Bitcoin vs Blockchain: What is the difference?

Bitcoin vs Blockchain: What is the difference? Source: Reuters

South Korea eyes adopting New York’s crypto regulation

SOUTH KOREA has unveiled its plans to regulate cryptocurrency trading by adopting a system which resembled New York’s controversial “BitLicense” policy.

A government official close to the task force on virtual currency said on Sunday that “Bitlicense”, introduced in the US in 2015, could either be enacted or at the very least, debated, Business Korea reported.

“We are positively considering the adoption of an exchange approval system such as the additional regulation on cryptocurrencies. We will most likely benchmark the model of the State of New York that gives a selective permission,” the official, who declined to be named, said.

In New York, a “BitLicense”, allowing digital currency traders to do business, is issued by the New York State Department of Financial Services (NYSDFS).

With a very high entrance level, the industry is heavily in New York regulated as traders must comply with 15 detailed regulations such as a certain amount of capital and quarterly financial reports. The regulations in New York also limit the types of crytocurrencies that are allowed to be traded.

The South Korean government says that with the New York model, cryptocurrencies would be brought into the institutional system, allowing it to be supervised on an orderly way.

Meanwhile on Wednesday, South Korea said it will take firm action against illegal and unfair acts in cryptocurrency trading after a 280,000 signature petition was sent to the presidential Blue House.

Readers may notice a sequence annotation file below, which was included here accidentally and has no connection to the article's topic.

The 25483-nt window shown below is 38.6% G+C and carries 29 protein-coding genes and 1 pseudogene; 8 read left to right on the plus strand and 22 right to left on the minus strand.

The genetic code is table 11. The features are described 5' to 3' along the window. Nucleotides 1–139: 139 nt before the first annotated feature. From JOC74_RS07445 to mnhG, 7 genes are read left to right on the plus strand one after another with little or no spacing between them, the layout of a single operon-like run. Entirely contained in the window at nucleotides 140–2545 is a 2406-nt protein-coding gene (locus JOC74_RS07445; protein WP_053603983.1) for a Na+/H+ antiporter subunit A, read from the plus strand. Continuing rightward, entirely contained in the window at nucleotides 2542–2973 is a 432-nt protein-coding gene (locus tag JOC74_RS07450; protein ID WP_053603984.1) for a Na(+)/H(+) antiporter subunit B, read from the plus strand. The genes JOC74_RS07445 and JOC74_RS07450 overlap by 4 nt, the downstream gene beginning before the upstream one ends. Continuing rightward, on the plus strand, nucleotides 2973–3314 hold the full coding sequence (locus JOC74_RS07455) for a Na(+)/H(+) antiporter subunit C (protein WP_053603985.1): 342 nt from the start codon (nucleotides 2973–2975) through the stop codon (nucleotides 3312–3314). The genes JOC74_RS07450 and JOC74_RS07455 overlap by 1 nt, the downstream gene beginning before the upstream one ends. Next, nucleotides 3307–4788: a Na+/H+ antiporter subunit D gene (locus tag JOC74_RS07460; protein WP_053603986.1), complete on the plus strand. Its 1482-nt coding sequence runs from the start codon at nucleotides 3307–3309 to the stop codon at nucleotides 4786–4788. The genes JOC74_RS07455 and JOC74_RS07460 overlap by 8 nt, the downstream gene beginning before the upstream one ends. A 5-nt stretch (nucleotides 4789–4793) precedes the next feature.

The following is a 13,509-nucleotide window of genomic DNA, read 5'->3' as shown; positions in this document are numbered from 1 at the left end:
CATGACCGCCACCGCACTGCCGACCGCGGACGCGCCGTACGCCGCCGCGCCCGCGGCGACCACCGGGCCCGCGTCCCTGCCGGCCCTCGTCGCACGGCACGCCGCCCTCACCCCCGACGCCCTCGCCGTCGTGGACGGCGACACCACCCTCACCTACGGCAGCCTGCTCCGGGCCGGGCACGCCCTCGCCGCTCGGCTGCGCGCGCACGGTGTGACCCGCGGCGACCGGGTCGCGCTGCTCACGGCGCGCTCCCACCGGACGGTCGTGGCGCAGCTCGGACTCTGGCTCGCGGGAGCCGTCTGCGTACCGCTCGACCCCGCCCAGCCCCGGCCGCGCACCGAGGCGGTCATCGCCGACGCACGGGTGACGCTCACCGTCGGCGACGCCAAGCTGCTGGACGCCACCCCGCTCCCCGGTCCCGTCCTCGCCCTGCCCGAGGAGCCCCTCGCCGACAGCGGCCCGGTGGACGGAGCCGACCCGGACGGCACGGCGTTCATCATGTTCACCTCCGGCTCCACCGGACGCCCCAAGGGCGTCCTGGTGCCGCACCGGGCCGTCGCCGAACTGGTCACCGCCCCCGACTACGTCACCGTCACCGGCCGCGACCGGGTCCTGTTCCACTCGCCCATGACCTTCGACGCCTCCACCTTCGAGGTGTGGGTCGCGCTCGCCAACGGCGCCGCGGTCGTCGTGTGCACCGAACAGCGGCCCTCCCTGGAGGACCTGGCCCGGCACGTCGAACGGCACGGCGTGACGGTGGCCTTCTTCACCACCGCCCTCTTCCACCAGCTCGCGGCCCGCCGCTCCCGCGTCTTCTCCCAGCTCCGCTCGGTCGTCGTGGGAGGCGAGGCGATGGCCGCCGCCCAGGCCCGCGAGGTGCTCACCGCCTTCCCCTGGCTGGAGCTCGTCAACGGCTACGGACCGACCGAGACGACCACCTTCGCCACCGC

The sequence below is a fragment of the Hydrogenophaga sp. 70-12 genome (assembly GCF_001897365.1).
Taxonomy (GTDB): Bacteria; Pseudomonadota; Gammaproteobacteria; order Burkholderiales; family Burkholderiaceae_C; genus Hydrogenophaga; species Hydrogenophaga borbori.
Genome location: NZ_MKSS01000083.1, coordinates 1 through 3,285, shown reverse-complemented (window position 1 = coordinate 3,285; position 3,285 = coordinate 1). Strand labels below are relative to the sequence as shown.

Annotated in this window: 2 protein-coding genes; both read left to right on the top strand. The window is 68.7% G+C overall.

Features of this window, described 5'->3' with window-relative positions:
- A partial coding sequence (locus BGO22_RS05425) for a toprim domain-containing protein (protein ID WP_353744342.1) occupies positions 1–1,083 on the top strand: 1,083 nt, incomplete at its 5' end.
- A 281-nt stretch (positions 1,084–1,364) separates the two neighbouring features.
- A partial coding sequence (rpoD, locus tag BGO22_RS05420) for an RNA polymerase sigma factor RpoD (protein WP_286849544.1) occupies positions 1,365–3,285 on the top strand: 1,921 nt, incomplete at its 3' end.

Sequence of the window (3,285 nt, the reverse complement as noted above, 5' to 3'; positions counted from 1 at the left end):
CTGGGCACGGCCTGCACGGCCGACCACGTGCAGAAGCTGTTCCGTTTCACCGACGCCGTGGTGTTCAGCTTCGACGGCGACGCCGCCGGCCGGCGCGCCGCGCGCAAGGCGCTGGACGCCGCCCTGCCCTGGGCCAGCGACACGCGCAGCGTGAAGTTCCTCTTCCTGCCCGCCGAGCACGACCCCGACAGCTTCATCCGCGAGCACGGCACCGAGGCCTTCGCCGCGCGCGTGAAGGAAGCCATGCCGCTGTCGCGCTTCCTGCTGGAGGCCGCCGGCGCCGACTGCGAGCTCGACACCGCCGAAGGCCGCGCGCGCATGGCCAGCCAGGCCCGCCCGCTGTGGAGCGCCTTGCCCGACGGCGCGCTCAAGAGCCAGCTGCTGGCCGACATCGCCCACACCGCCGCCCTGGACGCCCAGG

A man walks past a bitcoin ATM in Vilnius, Lithuania Dec 6, 2017. Source: Reuters

“The government’s basic rule is to prevent any illegal acts or uncertainties regarding cryptocurrency trade, while eagerly nurturing blockchain technology,” Hong Nam-ki, minister of the office for government policy co-ordination said in a statement.

The petition was made after the justice minister said in January that the government may shut down cryptocurrency exchanges. It demanded that the government never impose unreasonable regulation on virtual currency trading.

The government has to produce an official response within a month for a petition that gathers more than 200,000 signatures.

South Korea, which has become a cryptocurrency trading hub after a market frenzy that attracted even housewives and students, has already imposed some regulations on cryptocurrency trading.

It banned the use of anonymous bank accounts for virtual coin trading as of Jan 30, but said it does not intend to go as far as shutting down domestic exchanges.

“But, the government is still divided with many opinions ranging from an outright ban on cryptocurrency trading to bringing the institutions that handle the currency into the system,” Hong said, adding that the government will thoroughly review the industry within global norms.

South Korea will also develop ways to tax virtual currencies, led by the finance ministry, and should announce measures within the first half of the year to develop the blockchain industry, Hong added.

Additional reporting by Reuters